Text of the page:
Lurgan Coat of Arms The Armagh Guardian

20 November, 1869  


The Lurgan correspondent of the 'Northern Whig,' writing on Monday, says:-

I regret to inform you of a shameful outrage committed within a short distance of this town early yesterday morning, or rather early on Sunday morning. About a mile and a half from Lurgan, on the road leading to Gilford, and not far beyond Lakeview, the residence of Francis Watson, Esq., J.P., is a row of two cottages, neat and cleanly in appearance. In one lives William Asken, A decent quiet weaver, a Roman Catholic, with his wife and five children. In the other lives. Thomas M'Keown, a Protestant. A little before one o'clock yesterday morning, Asken and his wife were aroused by some noise on the road in front of the house and Asken on rising was able to discern a number of persons about his door, which they were endeavouring to prize up and force in. Not succeeding in this they smashed in the two front windows of the house, breaking the sashes and forcing in the frame work. Asken and his wife and children were greatly terrified, but wisely offered, no resistance. One of the persons on the road was heard to say, ' burn them to death ;' but his companions appeared to object to this, and the whole party passed on up the road without the least harm to M'Keown's house.

All this was done without any apparent haste, and the offenders when going off fired two shots and gave a cheer. —Asken had lived here during the past twenty-six years, has carefully avoided given offence to the Protestants, by whom he is surrounded, and has had no reason to complain of his neighbours till a night or two after the recent riot in Lurgan, when his windows were broken in an almost similar manner. From Asken's the rioters passed on about a quarter of a mile to a cluster of seven or eight houses, all with one exception, occupied by Protestants, and here they smashed in three front windows of a house occupied by James M'Corry, a Roman Catholic. M'Corry has a comfortable tidy house and garden, has four looms, is a married man, without family, and at the time of the occurrence was in bed, some of the glass being dashed in on him and his wife and their little nephew, a child of four years. M'Corry says the night was a dark one, and he cannot identify the offenders; but proof that they were prepared for mischief, and of the violence with which they did their wicked work, is afforded by the fact that M'Corry picked up, in his room, under one of the broken windows the 'tangs' or prongs of a grape or pitch fork, one of the prongs being bent, and a portion of the handle showing where the head had snapped off. M'Corry is well spoken of by his Protestant neighbours, who do not attempt to explain how it happens that their houses are untouched.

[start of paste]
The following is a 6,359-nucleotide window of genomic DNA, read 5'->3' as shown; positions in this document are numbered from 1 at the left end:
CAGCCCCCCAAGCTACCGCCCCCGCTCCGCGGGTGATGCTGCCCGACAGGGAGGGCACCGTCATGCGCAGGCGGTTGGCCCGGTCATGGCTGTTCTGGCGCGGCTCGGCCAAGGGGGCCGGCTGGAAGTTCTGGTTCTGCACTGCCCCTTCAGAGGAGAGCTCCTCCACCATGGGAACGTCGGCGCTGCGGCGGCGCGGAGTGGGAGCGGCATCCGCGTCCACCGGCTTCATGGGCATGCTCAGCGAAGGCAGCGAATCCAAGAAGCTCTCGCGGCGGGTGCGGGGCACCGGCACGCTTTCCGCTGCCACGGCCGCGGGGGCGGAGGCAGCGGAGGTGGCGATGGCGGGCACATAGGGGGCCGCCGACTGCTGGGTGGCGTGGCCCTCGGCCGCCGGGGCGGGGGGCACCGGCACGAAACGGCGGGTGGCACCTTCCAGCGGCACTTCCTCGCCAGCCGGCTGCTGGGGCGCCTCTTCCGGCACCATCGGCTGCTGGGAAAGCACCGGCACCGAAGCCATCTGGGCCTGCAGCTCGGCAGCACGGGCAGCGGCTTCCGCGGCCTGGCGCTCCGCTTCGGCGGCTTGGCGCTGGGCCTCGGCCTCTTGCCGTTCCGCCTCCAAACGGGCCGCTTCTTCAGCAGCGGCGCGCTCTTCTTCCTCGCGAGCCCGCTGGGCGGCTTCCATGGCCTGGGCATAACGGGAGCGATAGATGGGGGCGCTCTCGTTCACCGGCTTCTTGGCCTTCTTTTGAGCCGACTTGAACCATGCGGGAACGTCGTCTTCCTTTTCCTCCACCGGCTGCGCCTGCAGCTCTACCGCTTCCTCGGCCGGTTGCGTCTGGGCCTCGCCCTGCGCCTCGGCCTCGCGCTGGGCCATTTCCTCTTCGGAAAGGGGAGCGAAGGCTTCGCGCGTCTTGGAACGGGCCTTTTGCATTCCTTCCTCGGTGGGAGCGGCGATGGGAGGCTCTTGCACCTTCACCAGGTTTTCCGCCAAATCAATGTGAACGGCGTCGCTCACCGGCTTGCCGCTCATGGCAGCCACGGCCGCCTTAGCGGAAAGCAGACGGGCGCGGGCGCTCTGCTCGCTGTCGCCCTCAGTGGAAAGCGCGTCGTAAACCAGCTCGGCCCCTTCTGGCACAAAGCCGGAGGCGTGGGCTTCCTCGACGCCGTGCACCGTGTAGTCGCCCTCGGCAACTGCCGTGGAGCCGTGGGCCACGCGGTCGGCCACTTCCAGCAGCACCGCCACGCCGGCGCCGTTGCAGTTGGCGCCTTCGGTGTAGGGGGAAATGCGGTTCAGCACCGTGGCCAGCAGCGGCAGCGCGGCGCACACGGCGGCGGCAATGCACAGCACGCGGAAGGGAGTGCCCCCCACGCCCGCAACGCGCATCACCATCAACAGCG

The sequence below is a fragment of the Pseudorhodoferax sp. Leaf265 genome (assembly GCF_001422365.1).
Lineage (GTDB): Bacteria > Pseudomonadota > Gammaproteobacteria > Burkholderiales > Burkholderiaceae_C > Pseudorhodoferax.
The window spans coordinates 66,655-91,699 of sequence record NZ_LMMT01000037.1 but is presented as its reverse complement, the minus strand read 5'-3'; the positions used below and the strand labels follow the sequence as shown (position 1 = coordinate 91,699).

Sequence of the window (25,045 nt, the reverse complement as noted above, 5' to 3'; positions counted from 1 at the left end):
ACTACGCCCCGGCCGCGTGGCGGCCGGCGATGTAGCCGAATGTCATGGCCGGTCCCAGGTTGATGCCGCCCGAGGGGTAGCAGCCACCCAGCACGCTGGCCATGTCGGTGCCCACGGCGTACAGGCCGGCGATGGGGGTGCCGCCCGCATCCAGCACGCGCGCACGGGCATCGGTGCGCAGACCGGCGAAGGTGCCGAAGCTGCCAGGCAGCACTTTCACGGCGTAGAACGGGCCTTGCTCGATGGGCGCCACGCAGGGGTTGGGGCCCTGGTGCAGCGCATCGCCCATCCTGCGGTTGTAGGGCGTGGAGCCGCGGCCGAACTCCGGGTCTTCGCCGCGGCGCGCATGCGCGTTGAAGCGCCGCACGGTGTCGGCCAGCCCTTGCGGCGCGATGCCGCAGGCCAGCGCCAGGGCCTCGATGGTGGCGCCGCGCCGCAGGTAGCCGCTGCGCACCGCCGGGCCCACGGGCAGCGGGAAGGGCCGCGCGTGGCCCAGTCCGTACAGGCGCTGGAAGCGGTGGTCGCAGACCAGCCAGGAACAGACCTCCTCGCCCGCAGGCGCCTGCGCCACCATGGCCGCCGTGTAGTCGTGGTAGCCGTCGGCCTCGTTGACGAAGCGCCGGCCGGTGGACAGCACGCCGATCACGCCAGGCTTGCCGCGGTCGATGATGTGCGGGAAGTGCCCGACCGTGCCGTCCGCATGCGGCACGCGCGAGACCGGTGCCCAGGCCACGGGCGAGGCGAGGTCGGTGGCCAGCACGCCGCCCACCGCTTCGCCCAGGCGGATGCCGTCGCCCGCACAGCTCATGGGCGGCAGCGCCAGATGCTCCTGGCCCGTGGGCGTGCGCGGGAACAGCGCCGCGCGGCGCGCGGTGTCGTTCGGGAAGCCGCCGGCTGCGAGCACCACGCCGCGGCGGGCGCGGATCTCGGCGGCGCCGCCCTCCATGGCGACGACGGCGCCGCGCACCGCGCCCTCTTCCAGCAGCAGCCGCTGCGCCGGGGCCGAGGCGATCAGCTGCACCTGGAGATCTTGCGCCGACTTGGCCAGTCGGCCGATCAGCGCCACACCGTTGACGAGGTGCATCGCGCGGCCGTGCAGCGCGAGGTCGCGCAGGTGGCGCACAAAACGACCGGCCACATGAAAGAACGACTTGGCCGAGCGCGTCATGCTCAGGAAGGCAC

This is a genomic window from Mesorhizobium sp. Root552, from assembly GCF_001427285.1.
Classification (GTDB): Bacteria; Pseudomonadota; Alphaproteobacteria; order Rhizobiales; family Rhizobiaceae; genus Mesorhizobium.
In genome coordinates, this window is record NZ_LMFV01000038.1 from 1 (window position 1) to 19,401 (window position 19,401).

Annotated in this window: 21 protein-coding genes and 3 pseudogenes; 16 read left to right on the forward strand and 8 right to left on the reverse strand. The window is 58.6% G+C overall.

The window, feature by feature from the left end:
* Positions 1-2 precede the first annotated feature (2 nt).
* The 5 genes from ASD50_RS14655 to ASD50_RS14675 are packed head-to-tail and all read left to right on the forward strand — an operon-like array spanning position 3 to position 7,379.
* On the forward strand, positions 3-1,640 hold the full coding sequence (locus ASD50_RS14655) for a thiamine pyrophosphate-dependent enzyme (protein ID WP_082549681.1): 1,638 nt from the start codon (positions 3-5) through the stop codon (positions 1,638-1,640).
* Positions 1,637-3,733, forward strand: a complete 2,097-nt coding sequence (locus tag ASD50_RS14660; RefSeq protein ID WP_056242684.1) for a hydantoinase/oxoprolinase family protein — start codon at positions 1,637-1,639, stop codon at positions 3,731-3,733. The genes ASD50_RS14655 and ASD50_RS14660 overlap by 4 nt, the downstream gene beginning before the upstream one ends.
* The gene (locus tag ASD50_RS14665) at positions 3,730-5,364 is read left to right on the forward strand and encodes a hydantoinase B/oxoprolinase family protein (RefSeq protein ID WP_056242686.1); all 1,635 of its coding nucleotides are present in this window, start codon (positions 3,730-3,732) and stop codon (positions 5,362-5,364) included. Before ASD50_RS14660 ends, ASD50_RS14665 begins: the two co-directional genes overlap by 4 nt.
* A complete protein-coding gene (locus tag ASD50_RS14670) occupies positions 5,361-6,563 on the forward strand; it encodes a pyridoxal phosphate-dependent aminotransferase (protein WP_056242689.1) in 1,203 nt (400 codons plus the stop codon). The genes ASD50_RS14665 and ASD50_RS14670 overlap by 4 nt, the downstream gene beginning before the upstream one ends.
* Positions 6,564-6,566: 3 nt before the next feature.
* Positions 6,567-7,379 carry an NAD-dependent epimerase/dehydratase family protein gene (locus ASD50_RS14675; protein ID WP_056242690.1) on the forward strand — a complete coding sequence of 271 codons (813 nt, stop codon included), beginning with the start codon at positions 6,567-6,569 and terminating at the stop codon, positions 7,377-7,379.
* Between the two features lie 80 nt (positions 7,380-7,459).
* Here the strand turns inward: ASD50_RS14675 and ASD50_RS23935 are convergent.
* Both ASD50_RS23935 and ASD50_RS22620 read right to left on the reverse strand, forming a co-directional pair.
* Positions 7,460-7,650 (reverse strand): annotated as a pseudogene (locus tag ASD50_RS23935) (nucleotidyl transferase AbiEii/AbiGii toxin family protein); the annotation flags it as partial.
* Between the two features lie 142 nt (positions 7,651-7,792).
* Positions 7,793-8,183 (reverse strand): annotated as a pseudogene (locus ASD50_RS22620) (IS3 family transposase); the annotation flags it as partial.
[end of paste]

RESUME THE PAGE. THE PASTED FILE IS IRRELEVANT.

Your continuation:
From M'Corry's the marauders proceeded a short distance towards Duckstown, till they reached the cottage of a poor young widow named Kelly, a Roman Catholic. Mrs. Kelly's husband died about five months ago, leaving her with four children — one an infant in arms. Even this poor creature's house, although surrounded on all sides by the houses of Protestants, was not spared. One window was forced in bodily, and two others smashed and broken by sticks. Of course persons will be found ready to make light of this and similar outrages. Only a few windows broken; no one hurt.' &c. but one can readily guess at the treatment Asken, or M'Corry, or the poor, inoffensive widow Kelly would have met with had they, or either of them, ventured out on the road.


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